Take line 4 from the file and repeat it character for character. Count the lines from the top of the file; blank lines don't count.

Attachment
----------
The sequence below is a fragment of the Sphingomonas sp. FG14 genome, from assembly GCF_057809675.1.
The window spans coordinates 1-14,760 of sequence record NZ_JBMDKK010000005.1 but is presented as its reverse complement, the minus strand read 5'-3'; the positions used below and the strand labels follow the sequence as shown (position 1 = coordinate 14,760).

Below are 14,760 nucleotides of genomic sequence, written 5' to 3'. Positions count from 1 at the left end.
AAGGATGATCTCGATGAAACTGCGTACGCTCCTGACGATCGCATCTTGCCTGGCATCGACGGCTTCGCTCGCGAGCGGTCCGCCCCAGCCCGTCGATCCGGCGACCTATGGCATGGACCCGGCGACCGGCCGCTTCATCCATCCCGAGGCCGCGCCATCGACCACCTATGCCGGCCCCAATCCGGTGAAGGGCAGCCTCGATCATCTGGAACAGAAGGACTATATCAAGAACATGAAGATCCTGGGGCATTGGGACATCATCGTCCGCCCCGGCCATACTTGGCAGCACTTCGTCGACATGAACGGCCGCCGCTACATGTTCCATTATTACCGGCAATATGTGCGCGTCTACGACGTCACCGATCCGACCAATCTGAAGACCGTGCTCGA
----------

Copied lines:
AAGGATGATCTCGATGAAACTGCGTACGCTCCTGACGATCGCATCTTGCCTGGCATCGACGGCTTCGCTCGCGAGCGGTCCGCCCCAGCCCGTCGATCCGGCGACCTATGGCATGGACCCGGCGACCGGCCGCTTCATCCATCCCGAGGCCGCGCCATCGACCACCTATGCCGGCCCCAATCCGGTGAAGGGCAGCCTCGATCATCTGGAACAGAAGGACTATATCAAGAACATGAAGATCCTGGGGCATTGGGACATCATCGTCCGCCCCGGCCATACTTGGCAGCACTTCGTCGACATGAACGGCCGCCGCTACATGTTCCATTATTACCGGCAATATGTGCGCGTCTACGACGTCACCGATCCGACCAATCTGAAGACCGTGCTCGA